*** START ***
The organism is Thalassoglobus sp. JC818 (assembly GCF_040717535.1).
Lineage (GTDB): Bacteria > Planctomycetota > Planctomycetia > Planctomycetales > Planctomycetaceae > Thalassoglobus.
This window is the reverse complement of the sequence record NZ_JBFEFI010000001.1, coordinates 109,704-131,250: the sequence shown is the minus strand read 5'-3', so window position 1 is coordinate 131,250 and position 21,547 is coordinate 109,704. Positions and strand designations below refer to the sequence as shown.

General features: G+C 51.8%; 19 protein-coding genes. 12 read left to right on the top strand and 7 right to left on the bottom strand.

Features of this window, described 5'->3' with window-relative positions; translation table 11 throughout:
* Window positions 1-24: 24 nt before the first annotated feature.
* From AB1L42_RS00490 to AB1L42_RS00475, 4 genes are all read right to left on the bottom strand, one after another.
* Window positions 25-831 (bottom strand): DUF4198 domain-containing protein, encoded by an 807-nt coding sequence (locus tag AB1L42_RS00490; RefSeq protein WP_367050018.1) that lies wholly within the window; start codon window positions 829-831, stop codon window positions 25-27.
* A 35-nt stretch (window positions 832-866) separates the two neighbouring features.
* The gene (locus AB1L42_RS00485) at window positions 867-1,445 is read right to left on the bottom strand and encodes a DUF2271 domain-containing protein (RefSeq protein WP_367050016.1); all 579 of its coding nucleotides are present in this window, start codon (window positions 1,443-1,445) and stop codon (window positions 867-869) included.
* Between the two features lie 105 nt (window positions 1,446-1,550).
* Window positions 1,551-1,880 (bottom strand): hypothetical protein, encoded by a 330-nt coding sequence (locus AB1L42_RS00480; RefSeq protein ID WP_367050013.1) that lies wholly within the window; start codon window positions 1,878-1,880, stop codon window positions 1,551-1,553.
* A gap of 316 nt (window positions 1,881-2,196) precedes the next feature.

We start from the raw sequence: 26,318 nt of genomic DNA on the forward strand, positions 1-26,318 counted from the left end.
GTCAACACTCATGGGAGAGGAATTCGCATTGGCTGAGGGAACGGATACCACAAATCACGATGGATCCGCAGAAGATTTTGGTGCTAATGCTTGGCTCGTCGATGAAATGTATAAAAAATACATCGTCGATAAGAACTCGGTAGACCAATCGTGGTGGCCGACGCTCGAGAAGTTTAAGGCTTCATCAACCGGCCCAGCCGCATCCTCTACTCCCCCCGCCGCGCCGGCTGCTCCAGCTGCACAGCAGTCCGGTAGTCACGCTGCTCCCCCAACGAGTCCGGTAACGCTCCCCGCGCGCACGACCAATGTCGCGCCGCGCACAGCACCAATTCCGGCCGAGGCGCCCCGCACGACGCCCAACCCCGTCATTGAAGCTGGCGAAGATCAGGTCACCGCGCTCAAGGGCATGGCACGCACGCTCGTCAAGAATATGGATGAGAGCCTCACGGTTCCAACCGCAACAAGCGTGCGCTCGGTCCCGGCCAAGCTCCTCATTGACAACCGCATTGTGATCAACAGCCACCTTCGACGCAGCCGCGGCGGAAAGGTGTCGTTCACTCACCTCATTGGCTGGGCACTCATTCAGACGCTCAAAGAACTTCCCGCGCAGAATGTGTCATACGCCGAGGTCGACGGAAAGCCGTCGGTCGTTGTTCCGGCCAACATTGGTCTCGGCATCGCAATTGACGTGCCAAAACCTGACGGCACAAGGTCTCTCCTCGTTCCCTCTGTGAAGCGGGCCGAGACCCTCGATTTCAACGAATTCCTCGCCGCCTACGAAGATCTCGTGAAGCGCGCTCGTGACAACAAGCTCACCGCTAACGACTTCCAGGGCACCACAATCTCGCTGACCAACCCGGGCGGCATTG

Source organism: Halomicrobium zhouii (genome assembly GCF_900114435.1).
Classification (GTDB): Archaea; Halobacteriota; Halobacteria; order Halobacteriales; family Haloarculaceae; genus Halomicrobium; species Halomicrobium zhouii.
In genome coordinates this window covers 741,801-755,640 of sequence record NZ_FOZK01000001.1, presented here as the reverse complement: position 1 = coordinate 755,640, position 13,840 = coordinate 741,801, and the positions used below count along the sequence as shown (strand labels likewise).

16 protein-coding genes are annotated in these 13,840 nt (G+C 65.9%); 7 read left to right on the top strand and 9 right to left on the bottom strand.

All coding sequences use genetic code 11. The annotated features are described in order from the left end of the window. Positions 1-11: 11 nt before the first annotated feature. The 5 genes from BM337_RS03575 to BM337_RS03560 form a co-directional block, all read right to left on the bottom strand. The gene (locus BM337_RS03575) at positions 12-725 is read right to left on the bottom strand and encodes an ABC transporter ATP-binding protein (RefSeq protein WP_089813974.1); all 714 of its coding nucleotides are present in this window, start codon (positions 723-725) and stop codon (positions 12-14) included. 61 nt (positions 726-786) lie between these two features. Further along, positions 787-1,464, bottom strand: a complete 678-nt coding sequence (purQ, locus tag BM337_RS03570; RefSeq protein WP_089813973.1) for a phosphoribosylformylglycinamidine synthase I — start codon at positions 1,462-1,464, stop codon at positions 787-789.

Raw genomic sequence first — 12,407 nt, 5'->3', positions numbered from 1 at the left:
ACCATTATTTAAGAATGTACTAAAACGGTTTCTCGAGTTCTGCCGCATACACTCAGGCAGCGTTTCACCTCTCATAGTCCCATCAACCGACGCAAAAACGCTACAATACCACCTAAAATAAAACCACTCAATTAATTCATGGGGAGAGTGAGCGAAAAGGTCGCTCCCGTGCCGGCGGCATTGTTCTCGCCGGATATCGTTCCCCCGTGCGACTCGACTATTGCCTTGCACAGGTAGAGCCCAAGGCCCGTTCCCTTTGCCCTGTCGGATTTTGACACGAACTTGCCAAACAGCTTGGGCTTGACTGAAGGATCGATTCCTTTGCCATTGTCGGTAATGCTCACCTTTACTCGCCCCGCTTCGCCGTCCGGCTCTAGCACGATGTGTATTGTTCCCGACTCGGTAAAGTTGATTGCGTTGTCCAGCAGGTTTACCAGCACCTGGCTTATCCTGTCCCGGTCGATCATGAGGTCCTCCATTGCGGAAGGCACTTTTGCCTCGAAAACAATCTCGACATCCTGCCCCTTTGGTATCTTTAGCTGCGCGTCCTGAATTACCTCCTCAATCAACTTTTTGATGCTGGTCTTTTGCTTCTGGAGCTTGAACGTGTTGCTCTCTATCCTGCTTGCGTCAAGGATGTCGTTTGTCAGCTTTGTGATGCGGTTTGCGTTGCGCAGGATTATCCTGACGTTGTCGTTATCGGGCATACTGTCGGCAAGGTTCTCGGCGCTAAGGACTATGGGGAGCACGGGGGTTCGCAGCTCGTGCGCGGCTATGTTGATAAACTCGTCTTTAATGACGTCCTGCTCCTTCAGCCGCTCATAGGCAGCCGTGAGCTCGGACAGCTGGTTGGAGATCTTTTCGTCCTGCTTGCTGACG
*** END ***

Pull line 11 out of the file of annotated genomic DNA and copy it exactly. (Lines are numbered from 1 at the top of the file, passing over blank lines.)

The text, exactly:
* Between the two features lie 105 nt (window positions 1,446-1,550).